SpiceJet slashes debt by Rs 1,200 crore in one year, says chief Ajay Singh


On the path to revival, SpiceJet has managed to slash its debt burden by nearly Rs 1,200 crore to Rs 800 crore in the last one year, according to the airline’s chief Ajay Singh.

Singh, who took over the reins of then crisis-hit SpiceJet early last year, said the turnaround process has taken off “very well”. Riding on the back of four straight quarters of profit, SpiceJet is slowly moving from consolidation to expansion path and is preparing to trim costs in the long term.

“The airline has cut down its debt burden by Rs 1,200 crore to Rs 800 crore in the last one year. The amount stood at around Rs 2,000 crore a year ago,” he told PTI. The chairman and managing director of the carrier emphasised that there is enough positive cash flow now. “In terms of capital expenditure, the airline is comfortably placed,” he added.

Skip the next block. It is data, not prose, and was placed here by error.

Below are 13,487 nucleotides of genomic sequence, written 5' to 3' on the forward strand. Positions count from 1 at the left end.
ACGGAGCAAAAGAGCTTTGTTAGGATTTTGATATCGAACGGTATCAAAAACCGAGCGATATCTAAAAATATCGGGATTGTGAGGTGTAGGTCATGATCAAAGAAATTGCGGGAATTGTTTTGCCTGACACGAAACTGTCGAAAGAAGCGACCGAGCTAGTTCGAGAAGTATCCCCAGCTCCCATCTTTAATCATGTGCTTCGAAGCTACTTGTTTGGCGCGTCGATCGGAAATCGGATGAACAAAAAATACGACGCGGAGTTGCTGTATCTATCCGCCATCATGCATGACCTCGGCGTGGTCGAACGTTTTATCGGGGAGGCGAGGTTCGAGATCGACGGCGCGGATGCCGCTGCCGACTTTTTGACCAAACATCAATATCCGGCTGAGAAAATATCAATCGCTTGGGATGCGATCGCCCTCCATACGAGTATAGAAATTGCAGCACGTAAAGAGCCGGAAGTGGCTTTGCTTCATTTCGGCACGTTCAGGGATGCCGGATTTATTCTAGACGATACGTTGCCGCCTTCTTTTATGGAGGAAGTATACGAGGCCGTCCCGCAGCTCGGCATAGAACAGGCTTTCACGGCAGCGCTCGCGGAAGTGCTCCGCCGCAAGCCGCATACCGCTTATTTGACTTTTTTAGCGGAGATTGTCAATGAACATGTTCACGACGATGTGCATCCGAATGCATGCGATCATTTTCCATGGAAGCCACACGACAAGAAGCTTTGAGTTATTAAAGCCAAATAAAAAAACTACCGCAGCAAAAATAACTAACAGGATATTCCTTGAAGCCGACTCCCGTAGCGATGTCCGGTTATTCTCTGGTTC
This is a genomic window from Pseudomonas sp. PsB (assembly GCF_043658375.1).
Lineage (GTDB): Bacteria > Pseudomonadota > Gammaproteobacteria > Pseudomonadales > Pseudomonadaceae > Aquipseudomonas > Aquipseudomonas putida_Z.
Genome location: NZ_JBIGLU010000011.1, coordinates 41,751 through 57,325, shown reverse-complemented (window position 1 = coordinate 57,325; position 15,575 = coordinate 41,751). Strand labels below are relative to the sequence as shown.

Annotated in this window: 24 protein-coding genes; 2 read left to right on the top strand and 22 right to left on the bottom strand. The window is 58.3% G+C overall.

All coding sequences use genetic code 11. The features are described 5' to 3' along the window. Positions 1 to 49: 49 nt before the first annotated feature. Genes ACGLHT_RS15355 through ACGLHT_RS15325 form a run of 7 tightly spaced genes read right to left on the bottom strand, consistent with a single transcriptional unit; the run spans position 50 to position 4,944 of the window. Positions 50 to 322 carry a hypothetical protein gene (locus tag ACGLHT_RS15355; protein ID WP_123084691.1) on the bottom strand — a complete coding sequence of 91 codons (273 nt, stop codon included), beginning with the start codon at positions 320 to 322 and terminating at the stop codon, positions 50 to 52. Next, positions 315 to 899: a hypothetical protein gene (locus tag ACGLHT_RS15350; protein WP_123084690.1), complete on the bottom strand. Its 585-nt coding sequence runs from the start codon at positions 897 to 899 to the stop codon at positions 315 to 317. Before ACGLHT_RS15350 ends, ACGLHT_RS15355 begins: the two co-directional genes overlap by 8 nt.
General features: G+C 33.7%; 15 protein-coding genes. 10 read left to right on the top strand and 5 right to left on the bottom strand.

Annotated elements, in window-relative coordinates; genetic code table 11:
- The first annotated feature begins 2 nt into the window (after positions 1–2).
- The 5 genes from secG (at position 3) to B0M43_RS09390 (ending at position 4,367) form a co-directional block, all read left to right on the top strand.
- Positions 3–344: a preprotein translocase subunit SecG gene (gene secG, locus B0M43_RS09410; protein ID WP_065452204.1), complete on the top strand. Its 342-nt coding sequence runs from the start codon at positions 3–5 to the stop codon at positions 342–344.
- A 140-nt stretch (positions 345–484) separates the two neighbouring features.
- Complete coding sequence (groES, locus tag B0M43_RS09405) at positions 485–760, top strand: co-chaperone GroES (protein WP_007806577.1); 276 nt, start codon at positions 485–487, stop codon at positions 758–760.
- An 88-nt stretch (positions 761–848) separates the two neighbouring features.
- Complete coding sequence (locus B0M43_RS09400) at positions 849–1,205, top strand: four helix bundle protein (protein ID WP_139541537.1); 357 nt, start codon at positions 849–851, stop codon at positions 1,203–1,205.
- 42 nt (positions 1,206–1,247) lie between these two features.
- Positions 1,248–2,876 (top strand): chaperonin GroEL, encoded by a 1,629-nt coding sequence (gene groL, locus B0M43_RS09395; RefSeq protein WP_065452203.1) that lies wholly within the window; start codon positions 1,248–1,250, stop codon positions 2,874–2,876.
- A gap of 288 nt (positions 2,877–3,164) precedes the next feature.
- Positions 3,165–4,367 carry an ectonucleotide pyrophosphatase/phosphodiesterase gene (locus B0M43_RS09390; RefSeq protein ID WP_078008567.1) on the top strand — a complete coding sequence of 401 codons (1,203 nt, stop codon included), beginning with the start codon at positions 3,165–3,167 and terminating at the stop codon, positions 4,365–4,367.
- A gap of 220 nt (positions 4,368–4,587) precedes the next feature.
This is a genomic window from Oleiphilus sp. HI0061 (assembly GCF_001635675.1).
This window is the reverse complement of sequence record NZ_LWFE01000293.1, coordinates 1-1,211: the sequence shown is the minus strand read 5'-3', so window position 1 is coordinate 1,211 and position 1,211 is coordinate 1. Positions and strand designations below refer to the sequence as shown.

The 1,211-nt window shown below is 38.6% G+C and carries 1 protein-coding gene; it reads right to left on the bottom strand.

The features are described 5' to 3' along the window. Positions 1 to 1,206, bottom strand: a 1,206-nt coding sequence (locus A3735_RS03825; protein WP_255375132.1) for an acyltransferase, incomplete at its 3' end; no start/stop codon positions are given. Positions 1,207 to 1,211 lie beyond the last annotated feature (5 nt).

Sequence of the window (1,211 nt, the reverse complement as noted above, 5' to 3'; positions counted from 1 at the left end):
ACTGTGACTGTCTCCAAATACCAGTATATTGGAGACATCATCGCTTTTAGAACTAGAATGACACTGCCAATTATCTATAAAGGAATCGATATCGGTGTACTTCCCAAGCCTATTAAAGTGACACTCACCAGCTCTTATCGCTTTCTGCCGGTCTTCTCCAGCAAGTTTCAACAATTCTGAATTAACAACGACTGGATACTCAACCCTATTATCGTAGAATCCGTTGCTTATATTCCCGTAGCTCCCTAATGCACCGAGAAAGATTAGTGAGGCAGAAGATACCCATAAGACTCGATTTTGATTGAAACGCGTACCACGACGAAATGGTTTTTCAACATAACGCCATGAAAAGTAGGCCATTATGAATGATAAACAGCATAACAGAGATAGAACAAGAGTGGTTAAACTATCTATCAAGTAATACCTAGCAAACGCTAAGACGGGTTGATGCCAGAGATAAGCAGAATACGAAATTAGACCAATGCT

Under the revival plan, Singh has so far infused equity worth Rs 800 crore. Citing SpiceJet’s good show in the 2015 December quarter, where it posted Rs 238.40 crore profit, Singh asserted that the carrier is “climbing out of problems”.

Despite a reduction in fares during the 2015 December quarter, the unit revenue rose in the same period, he added. The highest-ever quarterly profit of Rs 238.40 crore in the latest December quarter came mainly on the back of nearly 35% fall in fuel prices.

“It was not just decline in fuel prices, the revenues also increased in the last quarter. The occupancy levels are on the rise and our planes are now much fuller,” he noted. Total income from operations jumped to Rs 1,459.95 crore in the latest December quarter compared with Rs 1,311.18 crore in the year-ago period. It recorded a load factor of 91.6% for the quarter, the highest in the industry.

Referring to the changes in the past one year, Singh said the airline has done away with the practice of “indiscriminate sale of tickets” as was seen in the past.

SpiceJet was known for coming out with flash sales, whereby tickets were offered at highly discounted prices, and the practice was very frequent under the ownership of the Marans. “We have not been doing indiscriminate sale of tickets. We are now much more careful and selective,” Singh noted.